Public Health Campaigns are Nothing New

In 1896, in a bout of reformist zeal, New York City passed anti-spitting laws. As one can see from the image, spitting could convey any number of communicable diseases and was an especial concern in the new subways and on the old sidewalks. The biggest enemy listed here is tuberculosis, or “consumption,” also known at the time as “the White Plague.” This was taken so seriously spitting in a subway car carried a maximum penalty of a year in prison along with a possible $500 fine. These draconian measures proved ineffective if measured by warrants issued.

Most of these injunctions against spitting were in the form of signs, some of which survive today. This is a rarer or at least more easily overlooked example. One wonders if it were a sponsored ad or a space-filler in a newspaper. One thing helps date it–the use of a straight pin rather than a staple (standard practice in a world before staplers!) betrays this was probably published before the 1930s.

One wonders what was done, if anything, to extend this message to the large number of immigrants who were not literate in English. Perhaps this is one reason why prosecutions were so rare–these admonitions may have been simply unintelligible to a large segment of the population. One wonders even more how injunctions against spitting can be rendered in visual form apart from literal illustration–it is a different challenge from a cigarette with a red bar running through it diagonally! And yet here we are again, 100 years later, trying to discourage a habit that is unseemly and to emphasize that this negligence is a public health hazard. Conveying this forcefully and intelligibly through an international symbol is a challenge that a talented and thoughtful contemporary graphic designer should take up.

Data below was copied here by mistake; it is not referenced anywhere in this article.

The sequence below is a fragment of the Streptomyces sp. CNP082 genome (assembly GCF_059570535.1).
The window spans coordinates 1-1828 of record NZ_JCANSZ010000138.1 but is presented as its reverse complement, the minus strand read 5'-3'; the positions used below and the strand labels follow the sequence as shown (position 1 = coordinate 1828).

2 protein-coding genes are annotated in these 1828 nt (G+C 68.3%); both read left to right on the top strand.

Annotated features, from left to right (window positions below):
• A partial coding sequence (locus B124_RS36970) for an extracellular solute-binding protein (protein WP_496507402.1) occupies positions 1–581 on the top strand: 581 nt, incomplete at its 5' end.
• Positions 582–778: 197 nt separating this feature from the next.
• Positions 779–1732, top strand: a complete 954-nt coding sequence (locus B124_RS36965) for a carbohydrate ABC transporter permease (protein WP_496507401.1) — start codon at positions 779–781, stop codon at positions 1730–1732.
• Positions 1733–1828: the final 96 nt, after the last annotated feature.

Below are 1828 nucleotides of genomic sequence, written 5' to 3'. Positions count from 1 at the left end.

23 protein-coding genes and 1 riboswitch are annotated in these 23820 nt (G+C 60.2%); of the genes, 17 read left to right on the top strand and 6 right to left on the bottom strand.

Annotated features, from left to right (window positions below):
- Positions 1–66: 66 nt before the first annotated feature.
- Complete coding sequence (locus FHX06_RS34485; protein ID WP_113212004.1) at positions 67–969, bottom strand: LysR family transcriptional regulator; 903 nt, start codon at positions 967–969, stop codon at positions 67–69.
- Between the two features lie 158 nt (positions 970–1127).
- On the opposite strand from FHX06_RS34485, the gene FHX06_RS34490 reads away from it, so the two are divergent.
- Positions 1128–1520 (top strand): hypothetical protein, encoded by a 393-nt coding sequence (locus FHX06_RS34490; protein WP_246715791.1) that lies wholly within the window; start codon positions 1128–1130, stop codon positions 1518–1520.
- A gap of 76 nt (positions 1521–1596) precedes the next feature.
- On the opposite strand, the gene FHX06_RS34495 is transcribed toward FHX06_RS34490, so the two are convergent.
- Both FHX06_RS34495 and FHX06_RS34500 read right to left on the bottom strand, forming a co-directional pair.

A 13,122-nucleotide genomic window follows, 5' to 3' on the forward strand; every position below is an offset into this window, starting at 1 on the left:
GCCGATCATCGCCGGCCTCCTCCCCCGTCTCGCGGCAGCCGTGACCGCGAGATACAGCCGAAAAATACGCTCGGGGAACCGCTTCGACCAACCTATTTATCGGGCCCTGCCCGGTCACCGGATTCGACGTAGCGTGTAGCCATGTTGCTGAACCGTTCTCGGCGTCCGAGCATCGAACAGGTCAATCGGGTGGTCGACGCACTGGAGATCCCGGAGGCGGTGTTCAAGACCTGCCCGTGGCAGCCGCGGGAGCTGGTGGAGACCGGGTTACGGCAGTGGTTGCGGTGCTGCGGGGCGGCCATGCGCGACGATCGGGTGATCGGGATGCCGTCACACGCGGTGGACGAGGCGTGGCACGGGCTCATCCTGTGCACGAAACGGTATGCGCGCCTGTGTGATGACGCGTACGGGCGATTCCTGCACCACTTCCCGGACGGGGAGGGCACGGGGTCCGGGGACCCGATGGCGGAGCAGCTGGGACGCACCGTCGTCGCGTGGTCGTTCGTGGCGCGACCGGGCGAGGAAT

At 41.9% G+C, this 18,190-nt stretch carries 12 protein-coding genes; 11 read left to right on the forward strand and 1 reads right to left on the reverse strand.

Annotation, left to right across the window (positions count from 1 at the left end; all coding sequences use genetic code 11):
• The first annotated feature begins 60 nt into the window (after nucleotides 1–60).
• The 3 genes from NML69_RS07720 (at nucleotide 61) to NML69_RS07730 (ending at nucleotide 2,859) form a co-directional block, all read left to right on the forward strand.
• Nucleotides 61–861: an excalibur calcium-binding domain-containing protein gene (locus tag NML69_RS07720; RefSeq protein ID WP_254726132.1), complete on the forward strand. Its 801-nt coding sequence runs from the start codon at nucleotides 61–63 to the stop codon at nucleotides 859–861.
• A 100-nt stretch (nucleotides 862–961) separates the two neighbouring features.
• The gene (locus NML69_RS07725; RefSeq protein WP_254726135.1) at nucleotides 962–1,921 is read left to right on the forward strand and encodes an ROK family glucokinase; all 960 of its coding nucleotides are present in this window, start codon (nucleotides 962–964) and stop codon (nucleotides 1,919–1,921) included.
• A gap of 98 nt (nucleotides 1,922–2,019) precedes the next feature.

Discussion — One Response

  • Cali Slusser 03/23/2020 on 1:31 PM

    Hi Russell,
    I just wanted to add some of my thoughts about this post. To begin, I thought you made some good observations about this Graphic Piece, and I even enjoyed how you spoke about the time period where it was from while including information about the type of pins that were used to hang it. When I personally saw this post, I could easily be reminded of what we are facing in today’s society with Covid-19. I went ahead and looked online to look for posts of signs that could be compared to what you have posted here about spitting in the late 1800’s. I included a website from BBC in my comment to show another example from today. The image from this website shows audiences what they should do and not do during this Covid-19 epidemic. Although my example is in a digital form, and includes pictures and new fonts, our examples both have things in common. They are placed in places where people are easily able to see them. With my example being digital, audiences at home can easily access its information, just like how people in the late 1800’s who frequented streets or sidewalks were able to find posters like your own example. This goes to show that these type of graphics will remain in demand, and prove to be essential when trying to fight off diseases while deterring people from practicing unsanitary habits.

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